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Contributed by Anitra Green

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Salzburg: More than Mozart Mountains, markets, museums, magnificent beer, marvellous shopping, and music, music, music – it’s no wonder Salzburg is such a popular tourist destination.

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or a small city, Salzburg is remarkably busy. With a resident population of only 150,000 or so, it attracts up to 8 million visitors a year, even in winter, for the ski slopes are not far away. Most people make a beeline for the old city centre; the old houses and streets have great charm, and it comes as no surprise to know this part of the city is on UNESCO’s world heritage list as particularly worthy of protection. The old city is tucked into a small area between a cliff – the Mönchsberg – and the River Salzach. To get a view over the entire area, you don’t even have to walk up the cliff, as there’s a set of lifts built inside the rock that whisk you to the museum and restaurant at the top in a matter of seconds. From here you can get an excellent idea of the shape of the city, with the Kapuzinerberg and its monastery on the other side of the river, the profusion of church spires, steeples and domes, the modern city spreading out to the left, and the Hohensalzburg

Hohensalzburg

fortress that dominates scene, with snow-covered mountain peaks in the background. It’s said that this huge 900-year old fortress has never fallen, and looking at its situation and the way it’s built you can easily believe it. But it did surrender a couple of times, once to Napoleon.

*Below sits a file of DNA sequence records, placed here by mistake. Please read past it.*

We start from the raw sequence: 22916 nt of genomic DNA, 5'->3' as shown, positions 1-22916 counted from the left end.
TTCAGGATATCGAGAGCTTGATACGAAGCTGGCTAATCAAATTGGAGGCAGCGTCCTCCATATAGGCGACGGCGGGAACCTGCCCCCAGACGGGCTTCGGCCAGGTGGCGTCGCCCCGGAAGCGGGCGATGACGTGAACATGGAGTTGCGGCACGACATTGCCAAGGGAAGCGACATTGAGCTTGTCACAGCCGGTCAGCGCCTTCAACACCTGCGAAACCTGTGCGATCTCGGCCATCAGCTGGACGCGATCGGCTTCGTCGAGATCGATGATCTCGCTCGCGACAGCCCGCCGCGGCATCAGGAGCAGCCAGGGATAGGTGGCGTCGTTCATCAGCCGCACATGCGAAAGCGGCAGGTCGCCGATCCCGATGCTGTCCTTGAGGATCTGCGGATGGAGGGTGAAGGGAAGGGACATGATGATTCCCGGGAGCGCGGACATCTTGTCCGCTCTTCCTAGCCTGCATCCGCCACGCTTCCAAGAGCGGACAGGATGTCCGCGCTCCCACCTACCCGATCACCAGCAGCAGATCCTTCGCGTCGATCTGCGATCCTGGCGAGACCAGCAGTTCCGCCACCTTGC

EUROPE

Down in the city again, we took a walk down Getreidegasse, like everyone else. I could easily have spent half the day there looking at all its lovely little shops and taking photos of the gorgeous signs over the street, and maybe even investing in another dirndl. There plenty of enticing little alleyways leading to little squares with yet more shops, or perhaps providing a short cut to the market square.

Getreidegasse

Mozart and music The house where Mozart was born, now a museum with four new permanent exhibitions, is said to be the most photographed building in the place. In his short life, he composed 350 of his best-loved works in this city, and his name can be seen literally everywhere. There’s plenty of opportunity to hear his music: the world famous “Salzburger Festspiele” held in July and August

every year lasts six weeks, there are the Mozart weeks in January, an Easter music festival at Easter and another at Whitsun (artistic director this year is none other than Cecilia Bartoli) – and any number of special events like promenade concerts, open-air events, a Mozart dinner with concert, and much more. MozartKugeln, the chocolate balls with marzipan that have become so popular, are on sale everywhere. They’re nothing to do with Mozart: they were first made by one Paul Fürst in 1890 and are still produced in the same way to the original recipe – and in a blue and silver wrapper, rather than the gold and red one you usually see. There have been all kinds of imitations and lawsuits over what may be called a Mozartkugel and what not over the years; as far as I’m concerned they’re all delicious. But back to music: it doesn’t always have to be Mozart. Most English-speakers immediately recognise Salzburg as the place where The Sound of Music was filmed; curiously, this film is virtually unknown in the German-speaking world. There’s a healthy jazz culture in the city as well, culminating in a

Hello Switzerland for Expatriates, Summer Edition 2012  

Hello Switzerland is written by expats for expats living in Switzerland. Designed mainly for English speakers, the magazine contains feature...

Hello Switzerland for Expatriates, Summer Edition 2012  

Hello Switzerland is written by expats for expats living in Switzerland. Designed mainly for English speakers, the magazine contains feature...

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